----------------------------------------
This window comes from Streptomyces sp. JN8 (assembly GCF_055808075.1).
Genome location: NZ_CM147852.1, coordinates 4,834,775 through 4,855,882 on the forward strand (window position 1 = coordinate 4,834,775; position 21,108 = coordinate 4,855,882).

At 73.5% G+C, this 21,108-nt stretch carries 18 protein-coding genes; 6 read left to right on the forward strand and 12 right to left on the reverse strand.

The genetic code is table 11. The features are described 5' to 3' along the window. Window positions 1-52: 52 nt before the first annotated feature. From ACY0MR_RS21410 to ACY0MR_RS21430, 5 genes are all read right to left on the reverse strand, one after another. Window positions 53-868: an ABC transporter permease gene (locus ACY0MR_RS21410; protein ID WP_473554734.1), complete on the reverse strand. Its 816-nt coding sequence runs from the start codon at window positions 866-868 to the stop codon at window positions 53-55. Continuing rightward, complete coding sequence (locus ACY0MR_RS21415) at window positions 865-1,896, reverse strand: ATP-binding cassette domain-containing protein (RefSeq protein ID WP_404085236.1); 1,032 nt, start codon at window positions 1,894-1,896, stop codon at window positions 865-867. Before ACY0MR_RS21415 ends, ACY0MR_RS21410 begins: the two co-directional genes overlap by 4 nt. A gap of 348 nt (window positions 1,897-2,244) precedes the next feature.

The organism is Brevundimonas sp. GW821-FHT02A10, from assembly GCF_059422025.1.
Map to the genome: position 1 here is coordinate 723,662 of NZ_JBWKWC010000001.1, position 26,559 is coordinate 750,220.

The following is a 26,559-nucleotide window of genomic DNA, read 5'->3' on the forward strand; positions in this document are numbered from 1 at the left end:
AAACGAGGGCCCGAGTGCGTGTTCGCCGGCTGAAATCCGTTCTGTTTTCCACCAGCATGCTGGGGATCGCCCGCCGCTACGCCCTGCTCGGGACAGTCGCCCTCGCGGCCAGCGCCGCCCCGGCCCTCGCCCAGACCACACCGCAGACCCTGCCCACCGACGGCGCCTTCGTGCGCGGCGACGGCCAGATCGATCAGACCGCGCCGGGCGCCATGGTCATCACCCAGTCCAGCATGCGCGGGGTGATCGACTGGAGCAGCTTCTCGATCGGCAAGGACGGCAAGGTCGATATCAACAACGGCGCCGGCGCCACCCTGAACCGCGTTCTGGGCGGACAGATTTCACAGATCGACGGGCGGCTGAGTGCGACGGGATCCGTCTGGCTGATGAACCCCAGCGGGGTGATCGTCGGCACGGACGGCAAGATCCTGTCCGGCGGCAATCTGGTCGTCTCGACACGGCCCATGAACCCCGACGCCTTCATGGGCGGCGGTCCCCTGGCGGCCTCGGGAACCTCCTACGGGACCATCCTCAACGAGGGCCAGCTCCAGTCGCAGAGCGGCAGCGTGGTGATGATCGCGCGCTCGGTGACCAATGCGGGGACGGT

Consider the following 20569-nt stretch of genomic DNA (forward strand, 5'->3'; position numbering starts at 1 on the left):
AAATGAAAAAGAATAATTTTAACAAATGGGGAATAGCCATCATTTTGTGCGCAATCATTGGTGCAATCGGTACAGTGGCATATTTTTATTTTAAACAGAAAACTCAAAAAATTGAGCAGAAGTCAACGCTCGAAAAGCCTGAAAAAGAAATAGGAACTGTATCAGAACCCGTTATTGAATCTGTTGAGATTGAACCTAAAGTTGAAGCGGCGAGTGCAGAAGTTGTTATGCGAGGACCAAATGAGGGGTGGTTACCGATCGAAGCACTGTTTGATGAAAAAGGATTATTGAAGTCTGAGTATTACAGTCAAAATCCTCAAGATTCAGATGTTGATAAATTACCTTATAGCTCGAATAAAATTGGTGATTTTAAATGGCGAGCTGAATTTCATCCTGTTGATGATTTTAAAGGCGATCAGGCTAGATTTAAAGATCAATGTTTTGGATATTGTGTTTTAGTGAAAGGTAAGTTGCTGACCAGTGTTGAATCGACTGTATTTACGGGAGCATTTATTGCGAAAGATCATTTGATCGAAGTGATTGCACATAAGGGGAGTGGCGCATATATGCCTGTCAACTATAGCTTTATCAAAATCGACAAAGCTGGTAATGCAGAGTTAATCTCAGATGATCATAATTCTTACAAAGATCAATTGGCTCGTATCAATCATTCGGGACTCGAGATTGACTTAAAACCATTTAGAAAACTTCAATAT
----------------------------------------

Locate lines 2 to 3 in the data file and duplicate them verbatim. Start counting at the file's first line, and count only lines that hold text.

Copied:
Genome location: NZ_CM147852.1, coordinates 4,834,775 through 4,855,882 on the forward strand (window position 1 = coordinate 4,834,775; position 21,108 = coordinate 4,855,882).

At 73.5% G+C, this 21,108-nt stretch carries 18 protein-coding genes; 6 read left to right on the forward strand and 12 right to left on the reverse strand.